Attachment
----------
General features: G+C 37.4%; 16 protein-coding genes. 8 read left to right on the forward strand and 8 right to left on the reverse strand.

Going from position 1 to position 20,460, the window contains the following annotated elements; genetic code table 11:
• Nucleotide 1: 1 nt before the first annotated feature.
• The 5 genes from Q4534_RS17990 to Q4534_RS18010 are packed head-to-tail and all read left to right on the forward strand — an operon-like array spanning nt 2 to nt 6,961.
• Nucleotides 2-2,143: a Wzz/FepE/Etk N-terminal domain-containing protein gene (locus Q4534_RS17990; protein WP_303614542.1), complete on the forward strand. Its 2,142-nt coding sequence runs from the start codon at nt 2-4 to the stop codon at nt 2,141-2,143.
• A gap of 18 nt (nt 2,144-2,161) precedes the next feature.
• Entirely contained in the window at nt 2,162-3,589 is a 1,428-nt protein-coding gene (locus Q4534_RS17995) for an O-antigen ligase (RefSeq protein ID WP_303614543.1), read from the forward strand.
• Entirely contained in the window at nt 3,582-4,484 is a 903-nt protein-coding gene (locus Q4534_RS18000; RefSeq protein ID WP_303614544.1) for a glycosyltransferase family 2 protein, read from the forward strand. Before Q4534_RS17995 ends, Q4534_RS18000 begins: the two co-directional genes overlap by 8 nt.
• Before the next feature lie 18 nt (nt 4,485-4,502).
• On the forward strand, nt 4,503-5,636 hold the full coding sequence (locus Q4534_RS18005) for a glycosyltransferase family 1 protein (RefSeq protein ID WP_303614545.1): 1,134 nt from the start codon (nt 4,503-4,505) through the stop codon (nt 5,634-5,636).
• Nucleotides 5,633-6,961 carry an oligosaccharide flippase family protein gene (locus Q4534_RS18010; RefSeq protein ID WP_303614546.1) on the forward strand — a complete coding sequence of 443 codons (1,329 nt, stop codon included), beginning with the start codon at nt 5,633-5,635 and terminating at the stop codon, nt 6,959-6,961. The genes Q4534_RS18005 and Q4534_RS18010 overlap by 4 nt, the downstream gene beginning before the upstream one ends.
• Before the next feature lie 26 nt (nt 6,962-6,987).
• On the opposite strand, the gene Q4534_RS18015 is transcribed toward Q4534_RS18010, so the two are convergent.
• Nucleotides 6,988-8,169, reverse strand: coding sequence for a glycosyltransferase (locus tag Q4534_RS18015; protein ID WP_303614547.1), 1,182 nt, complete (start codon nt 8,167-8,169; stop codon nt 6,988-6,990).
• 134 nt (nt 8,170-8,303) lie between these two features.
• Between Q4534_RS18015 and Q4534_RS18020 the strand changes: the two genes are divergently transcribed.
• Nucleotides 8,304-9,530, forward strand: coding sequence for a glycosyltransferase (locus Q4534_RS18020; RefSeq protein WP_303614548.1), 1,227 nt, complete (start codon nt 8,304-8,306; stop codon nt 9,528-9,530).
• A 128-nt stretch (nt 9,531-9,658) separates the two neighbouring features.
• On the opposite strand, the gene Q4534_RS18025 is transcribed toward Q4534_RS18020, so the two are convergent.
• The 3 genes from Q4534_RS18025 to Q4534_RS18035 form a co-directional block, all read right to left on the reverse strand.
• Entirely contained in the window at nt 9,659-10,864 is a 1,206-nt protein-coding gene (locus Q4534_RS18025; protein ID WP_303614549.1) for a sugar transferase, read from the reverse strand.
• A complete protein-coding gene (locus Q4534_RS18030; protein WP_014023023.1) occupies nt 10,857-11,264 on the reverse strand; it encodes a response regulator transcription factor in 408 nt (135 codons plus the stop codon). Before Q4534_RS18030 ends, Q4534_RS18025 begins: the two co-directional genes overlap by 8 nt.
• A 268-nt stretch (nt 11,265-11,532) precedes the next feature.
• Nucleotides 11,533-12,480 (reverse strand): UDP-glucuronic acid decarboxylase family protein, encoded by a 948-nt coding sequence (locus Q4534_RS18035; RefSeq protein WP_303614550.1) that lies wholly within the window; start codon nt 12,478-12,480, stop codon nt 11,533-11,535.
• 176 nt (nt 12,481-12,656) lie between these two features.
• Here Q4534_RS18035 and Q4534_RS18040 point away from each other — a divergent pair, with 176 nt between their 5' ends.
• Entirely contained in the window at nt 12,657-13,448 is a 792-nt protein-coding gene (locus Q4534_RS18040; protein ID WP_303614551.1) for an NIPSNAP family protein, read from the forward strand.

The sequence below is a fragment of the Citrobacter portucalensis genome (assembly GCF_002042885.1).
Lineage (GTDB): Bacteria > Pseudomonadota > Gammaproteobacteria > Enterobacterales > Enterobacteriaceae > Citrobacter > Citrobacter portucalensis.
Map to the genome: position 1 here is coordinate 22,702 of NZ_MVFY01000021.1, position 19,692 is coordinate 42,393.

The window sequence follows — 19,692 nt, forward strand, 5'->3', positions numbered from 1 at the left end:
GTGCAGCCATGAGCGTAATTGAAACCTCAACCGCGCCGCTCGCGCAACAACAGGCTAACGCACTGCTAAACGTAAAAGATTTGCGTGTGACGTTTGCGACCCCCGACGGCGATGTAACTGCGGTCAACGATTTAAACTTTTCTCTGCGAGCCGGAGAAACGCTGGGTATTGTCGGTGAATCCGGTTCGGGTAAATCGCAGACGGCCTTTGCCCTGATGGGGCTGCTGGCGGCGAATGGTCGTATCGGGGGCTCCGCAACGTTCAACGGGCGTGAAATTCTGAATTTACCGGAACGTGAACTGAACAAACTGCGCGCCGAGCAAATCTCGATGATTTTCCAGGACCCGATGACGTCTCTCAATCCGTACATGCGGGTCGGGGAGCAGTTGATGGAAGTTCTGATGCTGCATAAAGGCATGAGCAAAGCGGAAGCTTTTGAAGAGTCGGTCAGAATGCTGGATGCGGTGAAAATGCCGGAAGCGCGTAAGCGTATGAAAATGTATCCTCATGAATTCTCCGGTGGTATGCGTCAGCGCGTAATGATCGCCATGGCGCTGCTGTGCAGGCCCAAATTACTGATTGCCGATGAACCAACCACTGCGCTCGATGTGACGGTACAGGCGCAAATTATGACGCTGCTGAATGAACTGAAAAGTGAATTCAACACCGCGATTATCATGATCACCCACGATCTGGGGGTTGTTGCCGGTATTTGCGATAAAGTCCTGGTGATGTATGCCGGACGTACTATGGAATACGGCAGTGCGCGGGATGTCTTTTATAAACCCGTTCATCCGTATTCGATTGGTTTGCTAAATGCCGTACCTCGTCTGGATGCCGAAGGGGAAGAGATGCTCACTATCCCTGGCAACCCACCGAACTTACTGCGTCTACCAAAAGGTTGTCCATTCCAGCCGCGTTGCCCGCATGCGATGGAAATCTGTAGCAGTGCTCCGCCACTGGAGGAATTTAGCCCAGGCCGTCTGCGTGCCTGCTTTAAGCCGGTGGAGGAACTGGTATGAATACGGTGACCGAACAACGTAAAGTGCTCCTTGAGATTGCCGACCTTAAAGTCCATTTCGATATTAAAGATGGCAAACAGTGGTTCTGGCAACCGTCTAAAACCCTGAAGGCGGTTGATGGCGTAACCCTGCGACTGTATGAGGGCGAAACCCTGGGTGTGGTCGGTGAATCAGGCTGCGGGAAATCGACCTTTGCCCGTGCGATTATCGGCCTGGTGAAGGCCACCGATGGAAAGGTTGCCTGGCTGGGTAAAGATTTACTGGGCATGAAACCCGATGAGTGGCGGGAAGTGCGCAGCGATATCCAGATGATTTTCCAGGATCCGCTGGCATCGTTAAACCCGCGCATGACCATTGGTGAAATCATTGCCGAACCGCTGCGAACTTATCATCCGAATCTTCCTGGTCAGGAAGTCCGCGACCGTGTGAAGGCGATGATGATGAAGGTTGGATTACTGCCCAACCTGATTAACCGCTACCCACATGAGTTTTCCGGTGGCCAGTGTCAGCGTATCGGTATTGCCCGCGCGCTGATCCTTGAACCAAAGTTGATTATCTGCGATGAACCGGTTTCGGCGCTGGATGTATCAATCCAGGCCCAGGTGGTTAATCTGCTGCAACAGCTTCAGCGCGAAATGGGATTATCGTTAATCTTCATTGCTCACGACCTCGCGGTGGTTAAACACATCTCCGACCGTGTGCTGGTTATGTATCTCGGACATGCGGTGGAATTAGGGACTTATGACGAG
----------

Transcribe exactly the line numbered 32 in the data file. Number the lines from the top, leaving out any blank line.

GTGCAGCCATGAGCGTAATTGAAACCTCAACCGCGCCGCTCGCGCAACAACAGGCTAACGCACTGCTAAACGTAAAAGATTTGCGTGTGACGTTTGCGACCCCCGACGGCGATGTAACTGCGGTCAACGATTTAAACTTTTCTCTGCGAGCCGGAGAAACGCTGGGTATTGTCGGTGAATCCGGTTCGGGTAAATCGCAGACGGCCTTTGCCCTGATGGGGCTGCTGGCGGCGAATGGTCGTATCGGGGGCTCCGCAACGTTCAACGGGCGTGAAATTCTGAATTTACCGGAACGTGAACTGAACAAACTGCGCGCCGAGCAAATCTCGATGATTTTCCAGGACCCGATGACGTCTCTCAATCCGTACATGCGGGTCGGGGAGCAGTTGATGGAAGTTCTGATGCTGCATAAAGGCATGAGCAAAGCGGAAGCTTTTGAAGAGTCGGTCAGAATGCTGGATGCGGTGAAAATGCCGGAAGCGCGTAAGCGTATGAAAATGTATCCTCATGAATTCTCCGGTGGTATGCGTCAGCGCGTAATGATCGCCATGGCGCTGCTGTGCAGGCCCAAATTACTGATTGCCGATGAACCAACCACTGCGCTCGATGTGACGGTACAGGCGCAAATTATGACGCTGCTGAATGAACTGAAAAGTGAATTCAACACCGCGATTATCATGATCACCCACGATCTGGGGGTTGTTGCCGGTATTTGCGATAAAGTCCTGGTGATGTATGCCGGACGTACTATGGAATACGGCAGTGCGCGGGATGTCTTTTATAAACCCGTTCATCCGTATTCGATTGGTTTGCTAAATGCCGTACCTCGTCTGGATGCCGAAGGGGAAGAGATGCTCACTATCCCTGGCAACCCACCGAACTTACTGCGTCTACCAAAAGGTTGTCCATTCCAGCCGCGTTGCCCGCATGCGATGGAAATCTGTAGCAGTGCTCCGCCACTGGAGGAATTTAGCCCAGGCCGTCTGCGTGCCTGCTTTAAGCCGGTGGAGGAACTGGTATGAATACGGTGACCGAACAACGTAAAGTGCTCCTTGAGATTGCCGACCTTAAAGTCCATTTCGATATTAAAGATGGCAAACAGTGGTTCTGGCAACCGTCTAAAACCCTGAAGGCGGTTGATGGCGTAACCCTGCGACTGTATGAGGGCGAAACCCTGGGTGTGGTCGGTGAATCAGGCTGCGGGAAATCGACCTTTGCCCGTGCGATTATCGGCCTGGTGAAGGCCACCGATGGAAAGGTTGCCTGGCTGGGTAAAGATTTACTGGGCATGAAACCCGATGAGTGGCGGGAAGTGCGCAGCGATATCCAGATGATTTTCCAGGATCCGCTGGCATCGTTAAACCCGCGCATGACCATTGGTGAAATCATTGCCGAACCGCTGCGAACTTATCATCCGAATCTTCCTGGTCAGGAAGTCCGCGACCGTGTGAAGGCGATGATGATGAAGGTTGGATTACTGCCCAACCTGATTAACCGCTACCCACATGAGTTTTCCGGTGGCCAGTGTCAGCGTATCGGTATTGCCCGCGCGCTGATCCTTGAACCAAAGTTGATTATCTGCGATGAACCGGTTTCGGCGCTGGATGTATCAATCCAGGCCCAGGTGGTTAATCTGCTGCAACAGCTTCAGCGCGAAATGGGATTATCGTTAATCTTCATTGCTCACGACCTCGCGGTGGTTAAACACATCTCCGACCGTGTGCTGGTTATGTATCTCGGACATGCGGTGGAATTAGGGACTTATGACGAG